Next, compare the coverage details of various plans, such as medical coverage, emergency medical evacuation, trip cancellation/interruption, and baggage loss or delay. Reading reviews and seeking professional advice can also help you narrow your decision.
Should I keep my Medicare Coverage if I’m Living Abroad?
If you live abroad, you can maintain your Part A coverage in the United States without additional costs, provided you are eligible for premium-free Part A. However, this is not the case for Part B. Since Part B requires a premium payment, you must continue paying the monthly installments to retain the coverage.
It is important to note that even if you keep your Medicare enrollment active while living overseas, you cannot use Medicare to cover medical expenses outside the United States or its territories.
However, it is better to sign up for Medicare Parts A and B, even when you are living in another country. Paying Part B premiums means Medicare will cover your care whenever you travel home, and you will not face penalties or coverage gaps.
If your Medicare Part B lapses while abroad, you could come home and go months without any coverage because you may have to wait until the General Enrollment Period (January 1- March 31) to enroll.
Accessing Healthcare and Prescriptions in Another Country
For seniors who have relocated abroad from the United States, accessing healthcare services and medications can require some planning and preparation.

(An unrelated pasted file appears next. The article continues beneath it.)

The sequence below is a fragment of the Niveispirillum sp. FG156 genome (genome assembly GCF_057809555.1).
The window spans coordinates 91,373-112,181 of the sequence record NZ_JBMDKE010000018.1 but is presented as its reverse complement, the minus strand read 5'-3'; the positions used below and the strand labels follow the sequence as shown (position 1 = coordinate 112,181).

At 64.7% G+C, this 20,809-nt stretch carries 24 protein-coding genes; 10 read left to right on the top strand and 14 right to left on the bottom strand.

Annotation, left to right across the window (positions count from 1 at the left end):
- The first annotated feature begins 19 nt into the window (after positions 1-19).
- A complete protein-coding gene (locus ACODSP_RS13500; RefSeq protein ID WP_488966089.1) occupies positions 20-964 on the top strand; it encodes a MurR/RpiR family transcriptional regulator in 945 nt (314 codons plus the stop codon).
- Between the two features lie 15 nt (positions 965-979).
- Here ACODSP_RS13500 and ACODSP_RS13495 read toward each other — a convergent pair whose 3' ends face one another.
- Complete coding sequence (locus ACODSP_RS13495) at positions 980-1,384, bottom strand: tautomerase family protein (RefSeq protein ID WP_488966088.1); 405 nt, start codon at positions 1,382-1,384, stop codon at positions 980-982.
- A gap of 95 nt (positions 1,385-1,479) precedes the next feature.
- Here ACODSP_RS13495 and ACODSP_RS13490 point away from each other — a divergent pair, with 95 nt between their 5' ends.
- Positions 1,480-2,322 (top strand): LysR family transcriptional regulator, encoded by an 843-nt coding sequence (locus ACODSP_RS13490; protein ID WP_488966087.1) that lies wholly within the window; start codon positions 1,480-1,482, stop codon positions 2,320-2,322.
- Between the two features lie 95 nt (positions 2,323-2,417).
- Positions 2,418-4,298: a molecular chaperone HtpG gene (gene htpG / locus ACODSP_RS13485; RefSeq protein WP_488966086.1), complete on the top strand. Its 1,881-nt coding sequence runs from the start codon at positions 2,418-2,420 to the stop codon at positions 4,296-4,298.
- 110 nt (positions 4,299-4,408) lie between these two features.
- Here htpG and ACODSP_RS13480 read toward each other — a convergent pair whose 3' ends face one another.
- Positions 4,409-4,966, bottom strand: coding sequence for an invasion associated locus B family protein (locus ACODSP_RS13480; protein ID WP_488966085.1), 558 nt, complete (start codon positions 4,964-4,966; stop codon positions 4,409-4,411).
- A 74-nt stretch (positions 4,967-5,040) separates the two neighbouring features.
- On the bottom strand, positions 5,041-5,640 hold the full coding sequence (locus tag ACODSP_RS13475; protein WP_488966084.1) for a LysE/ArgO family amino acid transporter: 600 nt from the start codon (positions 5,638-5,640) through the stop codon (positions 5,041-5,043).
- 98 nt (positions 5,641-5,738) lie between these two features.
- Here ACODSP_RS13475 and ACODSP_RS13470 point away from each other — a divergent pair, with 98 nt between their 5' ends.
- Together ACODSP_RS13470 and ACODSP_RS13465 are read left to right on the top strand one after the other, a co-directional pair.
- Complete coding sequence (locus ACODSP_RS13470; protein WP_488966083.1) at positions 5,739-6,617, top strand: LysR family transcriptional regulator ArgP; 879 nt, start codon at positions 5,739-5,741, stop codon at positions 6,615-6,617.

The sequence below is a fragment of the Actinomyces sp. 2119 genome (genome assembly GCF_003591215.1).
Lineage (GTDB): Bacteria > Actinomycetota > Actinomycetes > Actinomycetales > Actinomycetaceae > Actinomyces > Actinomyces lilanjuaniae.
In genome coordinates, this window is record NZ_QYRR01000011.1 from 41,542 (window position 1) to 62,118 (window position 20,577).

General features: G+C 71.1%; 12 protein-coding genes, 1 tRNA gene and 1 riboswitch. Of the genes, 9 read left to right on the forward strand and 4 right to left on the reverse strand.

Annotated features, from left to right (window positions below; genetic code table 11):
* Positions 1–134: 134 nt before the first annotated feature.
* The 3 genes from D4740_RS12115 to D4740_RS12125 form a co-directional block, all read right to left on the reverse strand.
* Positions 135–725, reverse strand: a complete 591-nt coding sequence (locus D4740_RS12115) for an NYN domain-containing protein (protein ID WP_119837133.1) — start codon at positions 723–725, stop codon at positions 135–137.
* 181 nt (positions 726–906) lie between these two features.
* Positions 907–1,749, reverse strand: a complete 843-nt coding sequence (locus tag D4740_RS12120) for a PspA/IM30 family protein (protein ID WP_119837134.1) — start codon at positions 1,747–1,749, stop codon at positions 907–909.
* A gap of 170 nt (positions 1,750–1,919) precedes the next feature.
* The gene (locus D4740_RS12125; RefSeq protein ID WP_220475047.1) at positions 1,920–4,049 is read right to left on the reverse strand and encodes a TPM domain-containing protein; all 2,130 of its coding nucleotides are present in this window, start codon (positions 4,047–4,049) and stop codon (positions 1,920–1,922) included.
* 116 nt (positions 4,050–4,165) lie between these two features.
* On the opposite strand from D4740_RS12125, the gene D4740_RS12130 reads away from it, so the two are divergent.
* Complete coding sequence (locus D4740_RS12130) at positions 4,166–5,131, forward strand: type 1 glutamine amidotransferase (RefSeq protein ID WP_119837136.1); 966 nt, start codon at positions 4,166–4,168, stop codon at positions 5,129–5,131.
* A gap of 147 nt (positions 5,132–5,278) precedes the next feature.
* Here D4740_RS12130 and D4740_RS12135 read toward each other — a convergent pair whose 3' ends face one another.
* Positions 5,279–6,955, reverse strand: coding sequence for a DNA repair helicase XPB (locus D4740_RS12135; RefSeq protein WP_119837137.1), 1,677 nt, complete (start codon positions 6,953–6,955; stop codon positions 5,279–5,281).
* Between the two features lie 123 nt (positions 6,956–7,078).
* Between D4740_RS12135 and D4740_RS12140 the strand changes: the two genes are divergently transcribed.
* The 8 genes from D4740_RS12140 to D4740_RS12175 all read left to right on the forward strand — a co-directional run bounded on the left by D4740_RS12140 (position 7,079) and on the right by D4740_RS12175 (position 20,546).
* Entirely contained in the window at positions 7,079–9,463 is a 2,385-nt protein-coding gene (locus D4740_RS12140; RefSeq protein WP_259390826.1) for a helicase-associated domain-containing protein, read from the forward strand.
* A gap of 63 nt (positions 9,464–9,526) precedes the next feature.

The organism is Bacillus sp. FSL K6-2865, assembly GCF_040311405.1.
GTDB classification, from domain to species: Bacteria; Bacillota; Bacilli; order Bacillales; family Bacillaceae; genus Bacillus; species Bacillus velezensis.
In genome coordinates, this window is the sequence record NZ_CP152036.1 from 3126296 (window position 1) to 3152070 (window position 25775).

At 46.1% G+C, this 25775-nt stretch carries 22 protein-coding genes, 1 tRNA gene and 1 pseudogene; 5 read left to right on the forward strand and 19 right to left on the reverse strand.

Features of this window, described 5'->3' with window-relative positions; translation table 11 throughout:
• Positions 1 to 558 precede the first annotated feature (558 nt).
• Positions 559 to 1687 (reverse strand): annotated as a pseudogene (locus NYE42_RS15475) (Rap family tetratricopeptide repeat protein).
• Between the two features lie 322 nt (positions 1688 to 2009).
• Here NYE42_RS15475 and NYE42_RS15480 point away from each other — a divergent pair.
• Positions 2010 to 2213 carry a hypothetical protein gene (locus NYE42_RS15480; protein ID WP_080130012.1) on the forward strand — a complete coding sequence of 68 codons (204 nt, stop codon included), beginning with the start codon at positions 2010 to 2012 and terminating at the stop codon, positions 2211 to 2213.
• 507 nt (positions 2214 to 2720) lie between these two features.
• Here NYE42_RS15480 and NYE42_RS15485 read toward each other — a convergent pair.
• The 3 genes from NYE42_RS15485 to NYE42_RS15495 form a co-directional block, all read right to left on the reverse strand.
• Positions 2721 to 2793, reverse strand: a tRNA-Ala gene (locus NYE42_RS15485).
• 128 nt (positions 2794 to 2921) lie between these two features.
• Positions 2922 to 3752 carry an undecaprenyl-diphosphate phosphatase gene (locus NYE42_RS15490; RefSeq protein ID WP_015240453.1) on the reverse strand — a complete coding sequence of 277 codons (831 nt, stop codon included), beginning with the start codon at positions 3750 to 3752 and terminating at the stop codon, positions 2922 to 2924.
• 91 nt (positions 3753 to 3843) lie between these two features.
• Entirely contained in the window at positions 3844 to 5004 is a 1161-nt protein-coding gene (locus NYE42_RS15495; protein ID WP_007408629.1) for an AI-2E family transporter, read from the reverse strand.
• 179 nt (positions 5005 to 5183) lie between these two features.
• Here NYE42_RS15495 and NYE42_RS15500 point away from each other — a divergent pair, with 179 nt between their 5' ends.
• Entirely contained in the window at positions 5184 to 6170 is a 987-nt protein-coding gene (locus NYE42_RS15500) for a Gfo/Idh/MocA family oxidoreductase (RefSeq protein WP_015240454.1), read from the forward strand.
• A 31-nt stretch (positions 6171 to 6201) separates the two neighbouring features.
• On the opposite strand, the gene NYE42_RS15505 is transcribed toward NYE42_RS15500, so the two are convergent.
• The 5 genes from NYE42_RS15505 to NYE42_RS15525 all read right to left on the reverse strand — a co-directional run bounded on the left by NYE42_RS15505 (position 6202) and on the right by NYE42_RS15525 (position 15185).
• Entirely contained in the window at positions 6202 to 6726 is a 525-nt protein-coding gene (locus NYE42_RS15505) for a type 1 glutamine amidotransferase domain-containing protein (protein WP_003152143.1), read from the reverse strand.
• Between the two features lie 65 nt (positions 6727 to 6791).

Here are some essential tips and best practices to ensure a smooth experience.
Researching and understanding the healthcare system in your new country of residence is crucial. Familiarize yourself with local healthcare providers, facilities, and their reputations. Seek recommendations from ex-pat communities or local resources to find trusted medical professionals who can cater to your needs. Learn about the local processes for accessing healthcare, such as registering with a primary care physician or understanding how to schedule appointments.
Having enough of your medications is another concern for seniors living abroad. Before relocating, consult with your healthcare provider to ensure you have an ample stock of necessary medicines.
It is recommended to carry a copy of your prescriptions and medical records, including details of any chronic conditions or allergies, as this will be useful when consulting with healthcare providers in your new country. Research the availability of medications abroad, as brand names and drug availability may vary from what you are accustomed to in the United States.
Making Medicare Simple with The Medicare Family
There are many decisions to be made about your Medicare coverage, and it can be challenging to navigate. The good news is that you do not need to do it alone. For over 40 years, The Medicare Family has helped seniors across the country to be able to make informed decisions about their Medicare coverage. With our expertise and personalized guidance, we can assist you in understanding the different Medicare options available and help you choose the plan that best suits your needs.